Just adding a little flesh to @chrisl's excellent answer with some added technical detail:
B) Some Tutorial mention that using a voltage divider create some communication interference. It is true and/ relevant for use as explained ?
The problem here is that the resistors and the input pin's capacitance form a low-pass filter. Too high a resistance and you deform the nice clean square wave of the serial data. This limits the baud rate you can reliably use. Reduce the resistor values and you increase the frequency of the filtering, thus allowing higher baud rates, but at the cost of increased current draw from the TX pin.
Does SofwareSerial library is recommended (again - reliability ).
The problem of SoftwareSerial is twofold: it's very much a "blocking" system, whereby the MCU can't be doing anything else when a byte is being either received or transmitted, and it's very picky about timing, partly because of that blocking. There are two factors that affect the maximum speed you can use: how fast the MCU can process the incoming signal to work out what it is, and how fast the MCU can process that decoded signal to get it stored in the buffer.
While it's possible to receive reliably a byte at 115200 baud the problem comes when receiving multiple bytes rapidly. The Arduino is not always able to take that received byte and store it in the RX ringbuffer fast enough before the start bit of the next byte arrives, so it misses it. This causes corruption in the data stream.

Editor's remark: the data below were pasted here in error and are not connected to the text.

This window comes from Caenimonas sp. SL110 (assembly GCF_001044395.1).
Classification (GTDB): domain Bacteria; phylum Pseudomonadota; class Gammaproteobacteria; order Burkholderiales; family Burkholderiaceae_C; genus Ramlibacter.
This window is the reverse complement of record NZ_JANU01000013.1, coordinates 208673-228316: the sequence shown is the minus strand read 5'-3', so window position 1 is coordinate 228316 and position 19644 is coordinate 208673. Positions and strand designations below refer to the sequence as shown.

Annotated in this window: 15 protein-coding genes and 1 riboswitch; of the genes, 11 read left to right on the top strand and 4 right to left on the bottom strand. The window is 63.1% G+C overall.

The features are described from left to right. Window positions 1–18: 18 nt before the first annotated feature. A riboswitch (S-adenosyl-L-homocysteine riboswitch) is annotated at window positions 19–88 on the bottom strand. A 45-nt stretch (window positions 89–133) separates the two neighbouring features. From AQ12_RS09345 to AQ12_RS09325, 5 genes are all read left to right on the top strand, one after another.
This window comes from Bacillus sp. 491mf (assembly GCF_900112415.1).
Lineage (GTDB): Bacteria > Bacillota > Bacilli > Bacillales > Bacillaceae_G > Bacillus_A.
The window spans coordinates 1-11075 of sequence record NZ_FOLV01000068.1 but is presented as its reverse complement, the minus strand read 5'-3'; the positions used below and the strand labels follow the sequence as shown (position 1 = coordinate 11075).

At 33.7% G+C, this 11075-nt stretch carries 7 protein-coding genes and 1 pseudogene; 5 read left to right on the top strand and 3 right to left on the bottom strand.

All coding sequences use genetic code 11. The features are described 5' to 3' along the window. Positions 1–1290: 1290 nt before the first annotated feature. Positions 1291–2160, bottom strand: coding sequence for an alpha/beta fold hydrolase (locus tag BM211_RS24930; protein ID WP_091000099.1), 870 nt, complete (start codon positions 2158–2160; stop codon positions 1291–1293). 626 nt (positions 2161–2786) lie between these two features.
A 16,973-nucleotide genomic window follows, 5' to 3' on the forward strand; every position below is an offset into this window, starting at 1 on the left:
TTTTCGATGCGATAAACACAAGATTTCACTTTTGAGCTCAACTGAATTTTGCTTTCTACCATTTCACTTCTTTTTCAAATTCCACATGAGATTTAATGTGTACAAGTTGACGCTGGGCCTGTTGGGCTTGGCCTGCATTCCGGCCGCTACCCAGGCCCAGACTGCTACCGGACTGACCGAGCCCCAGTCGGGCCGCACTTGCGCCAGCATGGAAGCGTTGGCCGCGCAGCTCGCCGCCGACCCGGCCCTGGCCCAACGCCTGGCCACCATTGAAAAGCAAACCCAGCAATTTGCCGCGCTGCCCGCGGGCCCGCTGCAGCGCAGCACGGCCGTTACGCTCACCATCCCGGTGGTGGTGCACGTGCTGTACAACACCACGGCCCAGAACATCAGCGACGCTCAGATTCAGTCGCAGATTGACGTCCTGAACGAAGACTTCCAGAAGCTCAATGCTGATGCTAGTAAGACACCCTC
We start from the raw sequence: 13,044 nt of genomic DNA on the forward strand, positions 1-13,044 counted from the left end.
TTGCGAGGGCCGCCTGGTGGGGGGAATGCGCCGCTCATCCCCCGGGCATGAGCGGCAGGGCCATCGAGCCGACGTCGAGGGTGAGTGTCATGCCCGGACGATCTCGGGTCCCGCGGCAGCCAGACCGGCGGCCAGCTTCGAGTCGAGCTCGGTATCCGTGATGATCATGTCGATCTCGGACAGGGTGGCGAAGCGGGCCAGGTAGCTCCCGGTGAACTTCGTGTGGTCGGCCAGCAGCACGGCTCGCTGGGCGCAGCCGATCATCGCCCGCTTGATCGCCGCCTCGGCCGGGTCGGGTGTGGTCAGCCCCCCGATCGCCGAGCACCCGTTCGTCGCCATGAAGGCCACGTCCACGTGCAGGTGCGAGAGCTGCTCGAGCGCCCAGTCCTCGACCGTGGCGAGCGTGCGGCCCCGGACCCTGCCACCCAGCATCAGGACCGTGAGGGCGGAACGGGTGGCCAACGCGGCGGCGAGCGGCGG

For this reason I never recommend more than 9600 baud (or maybe 38400 at a pinch) to give the Arduino more time to process the bytes as they arrive. However that then means that more time is spent doing the sending or receiving, which blocks the rest of your program during that time for longer.
Also SoftwareSerial is strictly half duplex: when you're receiving you can't send, and when you're sending you can't receive. It's only really of any use in a "call-response" style protocol where switching between sending and receiving is predictable.